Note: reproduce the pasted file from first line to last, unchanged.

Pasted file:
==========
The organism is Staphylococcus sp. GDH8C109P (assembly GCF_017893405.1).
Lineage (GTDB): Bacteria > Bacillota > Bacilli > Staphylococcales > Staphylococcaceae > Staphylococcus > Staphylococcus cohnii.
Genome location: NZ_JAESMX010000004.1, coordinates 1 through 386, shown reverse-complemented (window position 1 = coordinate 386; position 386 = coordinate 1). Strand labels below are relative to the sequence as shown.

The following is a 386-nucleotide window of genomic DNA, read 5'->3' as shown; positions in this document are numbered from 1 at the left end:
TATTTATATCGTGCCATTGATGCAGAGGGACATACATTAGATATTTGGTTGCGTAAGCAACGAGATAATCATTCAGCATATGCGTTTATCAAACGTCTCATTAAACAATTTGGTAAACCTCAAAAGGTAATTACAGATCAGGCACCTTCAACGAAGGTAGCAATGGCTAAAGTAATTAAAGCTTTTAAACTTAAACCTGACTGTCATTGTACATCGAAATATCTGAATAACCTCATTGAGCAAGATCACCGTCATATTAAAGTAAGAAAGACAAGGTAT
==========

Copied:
The organism is Staphylococcus sp. GDH8C109P (assembly GCF_017893405.1).
Lineage (GTDB): Bacteria > Bacillota > Bacilli > Staphylococcales > Staphylococcaceae > Staphylococcus > Staphylococcus cohnii.
Genome location: NZ_JAESMX010000004.1, coordinates 1 through 386, shown reverse-complemented (window position 1 = coordinate 386; position 386 = coordinate 1). Strand labels below are relative to the sequence as shown.

The following is a 386-nucleotide window of genomic DNA, read 5'->3' as shown; positions in this document are numbered from 1 at the left end:
TATTTATATCGTGCCATTGATGCAGAGGGACATACATTAGATATTTGGTTGCGTAAGCAACGAGATAATCATTCAGCATATGCGTTTATCAAACGTCTCATTAAACAATTTGGTAAACCTCAAAAGGTAATTACAGATCAGGCACCTTCAACGAAGGTAGCAATGGCTAAAGTAATTAAAGCTTTTAAACTTAAACCTGACTGTCATTGTACATCGAAATATCTGAATAACCTCATTGAGCAAGATCACCGTCATATTAAAGTAAGAAAGACAAGGTAT